Centuries of Soviet and tsarist oppression taught the three Baltic states to bar their doors whenever the Kremlin issues marching orders. Now they also scramble Nato jets.
President Vladimir Putin's decision to hold snap military drills in the Baltic Sea last week, just as he was pouring troops into Ukraine's Crimean Peninsula, sent shockwaves through Latvia, Estonia and Lithuania.
The three republics demanded, and got, military support from Nato. The US deployed six warplanes to Lithuania on Thursday to bolster defences in the Baltic states for the first time since they joined the alliance in 2004, expanding the squadron to 10.
Another dozen will arrive in Poland on Monday, the country's Defence Ministry said.
About 150,000 soldiers took part in Putin's drills, including 3,500 from the Baltic Fleet in Kaliningrad, Russia's exclave between Poland and Lithuania.
"Russia today is dangerous," Lithuanian President Dalia Grybauskaite said at an emergency meeting of European Union leaders in Brussels.
"After Ukraine will be Moldova, and after Moldova will be different countries. They are trying to rewrite the borders after the second world war in Europe."
Fear over Russian expansionism is spreading across the former Soviet Union. Moldova, which borders Ukraine and Romania, has its own secessionist region, Transnistria, where Russian troops are stationed.
The former Soviet state is very "anxious" about Putin's brinkmanship, Prime Minister Iurie Leanca said in New York. Leanca said he called on President Barack Obama to provide "strong US leadership" to contain Putin.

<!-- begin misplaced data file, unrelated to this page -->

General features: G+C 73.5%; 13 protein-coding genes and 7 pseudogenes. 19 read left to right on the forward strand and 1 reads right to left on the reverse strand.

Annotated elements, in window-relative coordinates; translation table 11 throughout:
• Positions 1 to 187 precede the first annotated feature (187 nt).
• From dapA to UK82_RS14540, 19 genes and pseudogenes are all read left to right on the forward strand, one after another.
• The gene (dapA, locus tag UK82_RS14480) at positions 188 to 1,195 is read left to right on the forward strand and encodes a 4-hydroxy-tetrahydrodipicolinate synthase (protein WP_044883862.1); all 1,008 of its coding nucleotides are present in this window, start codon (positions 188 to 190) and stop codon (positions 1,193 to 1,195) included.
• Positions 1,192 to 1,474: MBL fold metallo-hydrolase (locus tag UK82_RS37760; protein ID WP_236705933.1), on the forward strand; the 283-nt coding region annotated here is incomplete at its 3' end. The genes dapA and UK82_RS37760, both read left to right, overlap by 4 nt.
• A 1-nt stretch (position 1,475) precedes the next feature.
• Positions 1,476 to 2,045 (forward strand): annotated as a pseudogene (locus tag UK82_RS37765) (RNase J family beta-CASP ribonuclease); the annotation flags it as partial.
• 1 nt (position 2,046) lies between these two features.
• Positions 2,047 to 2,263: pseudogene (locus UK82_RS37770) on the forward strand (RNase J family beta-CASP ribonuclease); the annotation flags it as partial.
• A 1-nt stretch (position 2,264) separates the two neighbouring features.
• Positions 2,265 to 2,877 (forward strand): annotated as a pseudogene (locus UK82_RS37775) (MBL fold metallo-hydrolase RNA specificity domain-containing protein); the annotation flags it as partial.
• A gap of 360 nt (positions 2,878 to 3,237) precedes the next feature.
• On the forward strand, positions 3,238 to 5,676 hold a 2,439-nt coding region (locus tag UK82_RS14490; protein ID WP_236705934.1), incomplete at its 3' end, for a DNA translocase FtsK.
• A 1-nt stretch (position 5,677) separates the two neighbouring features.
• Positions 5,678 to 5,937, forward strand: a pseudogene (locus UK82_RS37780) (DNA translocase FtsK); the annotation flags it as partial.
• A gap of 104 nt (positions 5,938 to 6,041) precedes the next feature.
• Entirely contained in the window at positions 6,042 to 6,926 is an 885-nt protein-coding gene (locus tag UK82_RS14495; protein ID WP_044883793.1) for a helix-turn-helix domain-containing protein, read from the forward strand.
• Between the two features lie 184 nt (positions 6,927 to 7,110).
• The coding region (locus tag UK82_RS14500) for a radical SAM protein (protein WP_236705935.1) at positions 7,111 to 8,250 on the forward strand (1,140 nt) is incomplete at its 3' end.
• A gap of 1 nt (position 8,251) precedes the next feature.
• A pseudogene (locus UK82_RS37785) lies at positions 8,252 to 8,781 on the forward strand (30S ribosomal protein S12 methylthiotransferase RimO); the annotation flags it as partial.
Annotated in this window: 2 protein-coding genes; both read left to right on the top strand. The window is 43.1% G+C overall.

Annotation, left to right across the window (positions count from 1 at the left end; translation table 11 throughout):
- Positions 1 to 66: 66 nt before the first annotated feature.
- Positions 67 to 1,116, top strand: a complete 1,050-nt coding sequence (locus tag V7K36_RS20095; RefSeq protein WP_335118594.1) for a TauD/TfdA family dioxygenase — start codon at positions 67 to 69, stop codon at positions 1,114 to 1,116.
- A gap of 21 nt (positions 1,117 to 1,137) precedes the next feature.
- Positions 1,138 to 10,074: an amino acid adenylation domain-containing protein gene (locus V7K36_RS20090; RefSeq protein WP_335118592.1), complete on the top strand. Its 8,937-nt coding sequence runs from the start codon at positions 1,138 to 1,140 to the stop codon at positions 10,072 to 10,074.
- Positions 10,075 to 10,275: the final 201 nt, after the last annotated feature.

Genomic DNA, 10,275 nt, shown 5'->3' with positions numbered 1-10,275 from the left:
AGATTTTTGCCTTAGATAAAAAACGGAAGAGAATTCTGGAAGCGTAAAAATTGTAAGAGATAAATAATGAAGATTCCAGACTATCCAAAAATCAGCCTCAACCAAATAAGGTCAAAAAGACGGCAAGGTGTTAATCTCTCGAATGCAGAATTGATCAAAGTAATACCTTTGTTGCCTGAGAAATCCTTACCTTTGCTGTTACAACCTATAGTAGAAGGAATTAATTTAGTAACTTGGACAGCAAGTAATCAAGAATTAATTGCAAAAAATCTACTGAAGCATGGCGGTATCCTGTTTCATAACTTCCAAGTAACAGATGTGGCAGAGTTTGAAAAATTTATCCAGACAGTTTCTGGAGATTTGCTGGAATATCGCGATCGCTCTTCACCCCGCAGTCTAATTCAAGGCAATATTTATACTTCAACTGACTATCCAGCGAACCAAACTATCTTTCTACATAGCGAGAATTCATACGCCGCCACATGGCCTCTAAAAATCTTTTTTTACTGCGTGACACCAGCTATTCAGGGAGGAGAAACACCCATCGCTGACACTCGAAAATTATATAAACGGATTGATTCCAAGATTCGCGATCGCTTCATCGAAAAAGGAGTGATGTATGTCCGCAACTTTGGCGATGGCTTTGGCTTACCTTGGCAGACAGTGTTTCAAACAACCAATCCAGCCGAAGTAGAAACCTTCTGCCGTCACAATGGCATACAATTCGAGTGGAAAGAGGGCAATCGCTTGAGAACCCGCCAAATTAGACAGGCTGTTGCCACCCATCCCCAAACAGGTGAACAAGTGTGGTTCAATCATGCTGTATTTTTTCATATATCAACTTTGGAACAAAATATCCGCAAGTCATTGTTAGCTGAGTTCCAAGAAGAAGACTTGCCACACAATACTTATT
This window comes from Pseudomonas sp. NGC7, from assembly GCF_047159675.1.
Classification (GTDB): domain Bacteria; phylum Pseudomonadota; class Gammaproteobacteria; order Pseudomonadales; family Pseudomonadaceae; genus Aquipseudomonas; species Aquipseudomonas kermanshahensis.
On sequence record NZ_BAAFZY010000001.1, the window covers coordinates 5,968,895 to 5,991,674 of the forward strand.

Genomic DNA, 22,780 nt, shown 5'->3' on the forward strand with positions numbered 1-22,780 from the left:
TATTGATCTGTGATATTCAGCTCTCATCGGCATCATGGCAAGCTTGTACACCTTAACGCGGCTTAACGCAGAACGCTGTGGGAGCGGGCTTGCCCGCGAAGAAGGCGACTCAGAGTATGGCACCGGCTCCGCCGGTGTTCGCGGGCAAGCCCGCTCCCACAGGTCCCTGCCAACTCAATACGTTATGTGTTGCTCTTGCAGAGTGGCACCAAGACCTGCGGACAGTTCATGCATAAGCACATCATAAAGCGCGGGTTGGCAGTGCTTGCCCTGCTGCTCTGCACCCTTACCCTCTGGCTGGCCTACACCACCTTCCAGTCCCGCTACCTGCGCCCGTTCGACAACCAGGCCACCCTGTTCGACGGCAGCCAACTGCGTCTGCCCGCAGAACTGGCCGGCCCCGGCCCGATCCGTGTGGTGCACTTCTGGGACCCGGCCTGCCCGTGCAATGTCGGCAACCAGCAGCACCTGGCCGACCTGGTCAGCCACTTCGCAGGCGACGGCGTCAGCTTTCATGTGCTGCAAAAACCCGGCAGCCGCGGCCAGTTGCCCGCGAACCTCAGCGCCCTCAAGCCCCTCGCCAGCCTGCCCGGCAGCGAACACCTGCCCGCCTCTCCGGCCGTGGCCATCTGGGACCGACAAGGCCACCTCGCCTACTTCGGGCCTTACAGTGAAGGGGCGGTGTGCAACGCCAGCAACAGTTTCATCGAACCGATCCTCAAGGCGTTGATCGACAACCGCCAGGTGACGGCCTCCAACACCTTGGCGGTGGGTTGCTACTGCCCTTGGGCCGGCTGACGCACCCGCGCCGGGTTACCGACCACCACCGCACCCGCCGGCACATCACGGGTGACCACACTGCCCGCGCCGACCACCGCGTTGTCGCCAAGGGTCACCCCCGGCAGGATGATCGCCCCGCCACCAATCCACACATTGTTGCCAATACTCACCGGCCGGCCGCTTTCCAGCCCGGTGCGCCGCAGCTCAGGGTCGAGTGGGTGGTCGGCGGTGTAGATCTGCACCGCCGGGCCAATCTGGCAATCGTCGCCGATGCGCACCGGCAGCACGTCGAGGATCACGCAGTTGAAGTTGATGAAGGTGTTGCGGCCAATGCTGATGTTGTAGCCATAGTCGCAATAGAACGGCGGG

The fear is particularly acute in Lithuania, the first republic to declare independence from the Soviet Union, in 1990.
Putin, who called the Soviet break-up the following year the "greatest geopolitical catastrophe of the century", accused Lithuania and Poland of training the "extremists" who ousted Kremlin-backed Ukrainian President Viktor Yanukovych in an "unconstitutional" coup.
Those "groundless insinuations" are attempts "to justify aggression and to incite hatred against Lithuanians", Foreign Minister Linas Linkevicius said.
A senior US military official said the Pentagon wasn't planning additional moves for now beyond the deployments of F-16 fighter jets to Poland and F-15s to Lithuania. Further actions to signal US resolve would be taken only if Russia adds to tensions in Crimea, the official added.
The Pentagon's intent is that the Nato alliance emerges stronger from the crisis than when it started, and military planners are seeking a strategy that balances restraint with a show of strength, according to the official.
That means the US won't deploy aircraft or vessels close to Crimea, or add any hi-tech weapons systems such as F-22 stealth fighters.
The US Navy's guided missile destroyer USS Truxtun was scheduled to enter the Black Sea yesterday for previously planned exercises and a port call in Romania, the navy said.
Like Ukraine, the Baltics, home to more than six million people, have a large Russian minority.
About a quarter of the population in Latvia and Estonia consider themselves Russian. In Lithuania, the figure is about 6 per cent.
"The Crimea scenario resembles the occupation of the Baltic states by the USSR in 1940," Latvian Foreign Minister Edgards Rinkevics said. "History repeats itself, first as tragedy, second as farce."